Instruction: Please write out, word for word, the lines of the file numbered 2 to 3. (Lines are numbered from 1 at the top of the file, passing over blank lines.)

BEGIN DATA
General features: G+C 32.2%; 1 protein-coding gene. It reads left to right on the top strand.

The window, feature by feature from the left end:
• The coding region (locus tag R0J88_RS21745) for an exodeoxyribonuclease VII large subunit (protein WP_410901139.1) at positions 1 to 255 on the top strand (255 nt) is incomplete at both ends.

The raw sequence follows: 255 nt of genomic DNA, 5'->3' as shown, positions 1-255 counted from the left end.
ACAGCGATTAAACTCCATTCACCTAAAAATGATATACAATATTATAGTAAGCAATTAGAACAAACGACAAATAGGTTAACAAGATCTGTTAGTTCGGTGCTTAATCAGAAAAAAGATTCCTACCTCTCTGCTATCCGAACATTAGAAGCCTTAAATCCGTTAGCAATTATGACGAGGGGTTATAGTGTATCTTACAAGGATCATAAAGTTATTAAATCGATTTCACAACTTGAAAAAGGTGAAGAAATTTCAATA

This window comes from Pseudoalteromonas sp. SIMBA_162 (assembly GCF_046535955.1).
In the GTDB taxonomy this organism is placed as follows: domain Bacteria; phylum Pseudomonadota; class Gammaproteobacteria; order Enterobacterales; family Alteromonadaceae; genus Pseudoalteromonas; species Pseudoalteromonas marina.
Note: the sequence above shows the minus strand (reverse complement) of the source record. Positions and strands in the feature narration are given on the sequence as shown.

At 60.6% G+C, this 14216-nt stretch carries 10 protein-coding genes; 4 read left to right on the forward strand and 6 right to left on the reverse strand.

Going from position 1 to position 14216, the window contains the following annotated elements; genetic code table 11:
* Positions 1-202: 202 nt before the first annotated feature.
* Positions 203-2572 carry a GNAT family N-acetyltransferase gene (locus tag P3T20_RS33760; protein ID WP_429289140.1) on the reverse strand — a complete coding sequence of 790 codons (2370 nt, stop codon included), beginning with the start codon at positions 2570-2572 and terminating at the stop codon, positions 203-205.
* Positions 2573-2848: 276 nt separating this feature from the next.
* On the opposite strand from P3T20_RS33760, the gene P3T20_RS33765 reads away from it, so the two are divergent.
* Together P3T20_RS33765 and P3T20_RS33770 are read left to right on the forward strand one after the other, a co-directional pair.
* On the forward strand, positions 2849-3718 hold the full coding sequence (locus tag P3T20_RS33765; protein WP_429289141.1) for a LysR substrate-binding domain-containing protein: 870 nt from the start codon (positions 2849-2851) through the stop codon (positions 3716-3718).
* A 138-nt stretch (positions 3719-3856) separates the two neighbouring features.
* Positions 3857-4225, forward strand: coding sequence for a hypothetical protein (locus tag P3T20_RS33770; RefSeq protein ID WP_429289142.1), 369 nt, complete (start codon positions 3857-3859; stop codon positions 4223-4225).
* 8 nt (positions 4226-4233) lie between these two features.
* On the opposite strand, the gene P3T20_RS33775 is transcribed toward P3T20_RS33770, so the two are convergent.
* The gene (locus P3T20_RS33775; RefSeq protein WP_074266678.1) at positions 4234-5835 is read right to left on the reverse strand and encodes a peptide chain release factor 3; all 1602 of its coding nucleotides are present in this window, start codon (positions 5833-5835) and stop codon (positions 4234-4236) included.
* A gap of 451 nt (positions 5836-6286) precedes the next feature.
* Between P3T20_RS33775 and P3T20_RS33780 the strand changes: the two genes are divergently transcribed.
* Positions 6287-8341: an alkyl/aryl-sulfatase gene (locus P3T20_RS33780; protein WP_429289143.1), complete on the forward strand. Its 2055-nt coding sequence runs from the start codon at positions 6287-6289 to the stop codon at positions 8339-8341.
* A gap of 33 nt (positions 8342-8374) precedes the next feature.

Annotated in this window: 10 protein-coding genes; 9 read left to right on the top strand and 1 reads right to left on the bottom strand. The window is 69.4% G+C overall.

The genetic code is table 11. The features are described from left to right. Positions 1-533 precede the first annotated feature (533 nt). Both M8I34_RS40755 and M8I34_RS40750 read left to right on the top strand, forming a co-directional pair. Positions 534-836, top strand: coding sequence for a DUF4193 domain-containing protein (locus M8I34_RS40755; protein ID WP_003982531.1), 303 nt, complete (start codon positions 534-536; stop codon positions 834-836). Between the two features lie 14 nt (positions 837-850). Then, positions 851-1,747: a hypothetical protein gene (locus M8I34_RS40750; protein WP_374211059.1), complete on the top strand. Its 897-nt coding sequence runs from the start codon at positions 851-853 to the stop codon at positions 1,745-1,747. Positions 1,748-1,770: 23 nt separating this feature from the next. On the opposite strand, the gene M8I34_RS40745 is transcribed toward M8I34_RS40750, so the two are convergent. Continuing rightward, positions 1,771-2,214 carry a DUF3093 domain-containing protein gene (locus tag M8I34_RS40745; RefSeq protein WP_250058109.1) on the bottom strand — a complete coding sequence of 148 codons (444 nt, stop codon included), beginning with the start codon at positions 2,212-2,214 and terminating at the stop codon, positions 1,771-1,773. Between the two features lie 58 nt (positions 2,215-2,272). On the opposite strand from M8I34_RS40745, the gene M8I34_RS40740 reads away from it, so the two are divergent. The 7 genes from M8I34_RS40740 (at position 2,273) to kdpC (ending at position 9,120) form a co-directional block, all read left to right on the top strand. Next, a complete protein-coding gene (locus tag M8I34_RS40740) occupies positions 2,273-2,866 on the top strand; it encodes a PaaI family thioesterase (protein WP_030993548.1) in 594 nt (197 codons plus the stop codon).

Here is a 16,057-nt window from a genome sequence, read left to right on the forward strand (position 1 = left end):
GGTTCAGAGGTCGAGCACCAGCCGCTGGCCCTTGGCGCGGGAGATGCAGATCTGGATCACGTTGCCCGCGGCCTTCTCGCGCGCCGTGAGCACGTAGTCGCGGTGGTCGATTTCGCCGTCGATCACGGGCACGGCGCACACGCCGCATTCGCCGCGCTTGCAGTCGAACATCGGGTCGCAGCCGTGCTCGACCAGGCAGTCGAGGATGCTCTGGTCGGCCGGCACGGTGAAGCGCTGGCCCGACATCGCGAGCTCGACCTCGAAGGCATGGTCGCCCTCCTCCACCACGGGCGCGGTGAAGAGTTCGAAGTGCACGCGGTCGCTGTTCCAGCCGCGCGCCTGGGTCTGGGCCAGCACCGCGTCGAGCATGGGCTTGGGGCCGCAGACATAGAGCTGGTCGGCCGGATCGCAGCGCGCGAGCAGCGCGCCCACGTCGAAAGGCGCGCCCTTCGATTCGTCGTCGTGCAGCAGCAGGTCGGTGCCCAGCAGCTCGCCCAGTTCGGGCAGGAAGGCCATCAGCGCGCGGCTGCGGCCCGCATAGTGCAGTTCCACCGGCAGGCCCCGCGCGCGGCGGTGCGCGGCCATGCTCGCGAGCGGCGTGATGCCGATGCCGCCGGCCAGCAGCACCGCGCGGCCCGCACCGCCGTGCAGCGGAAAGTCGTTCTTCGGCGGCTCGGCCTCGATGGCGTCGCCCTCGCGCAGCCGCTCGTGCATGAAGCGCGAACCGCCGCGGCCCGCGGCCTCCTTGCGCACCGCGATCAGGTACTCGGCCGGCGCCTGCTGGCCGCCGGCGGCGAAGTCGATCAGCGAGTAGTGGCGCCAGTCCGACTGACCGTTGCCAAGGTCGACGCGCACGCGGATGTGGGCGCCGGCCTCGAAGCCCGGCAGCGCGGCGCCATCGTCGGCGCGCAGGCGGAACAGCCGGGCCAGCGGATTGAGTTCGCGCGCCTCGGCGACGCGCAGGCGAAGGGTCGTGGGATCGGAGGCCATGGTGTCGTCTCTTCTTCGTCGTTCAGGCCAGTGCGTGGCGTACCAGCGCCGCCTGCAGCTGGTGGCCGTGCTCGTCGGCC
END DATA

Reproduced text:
The window, feature by feature from the left end:
• The coding region (locus tag R0J88_RS21745) for an exodeoxyribonuclease VII large subunit (protein WP_410901139.1) at positions 1 to 255 on the top strand (255 nt) is incomplete at both ends.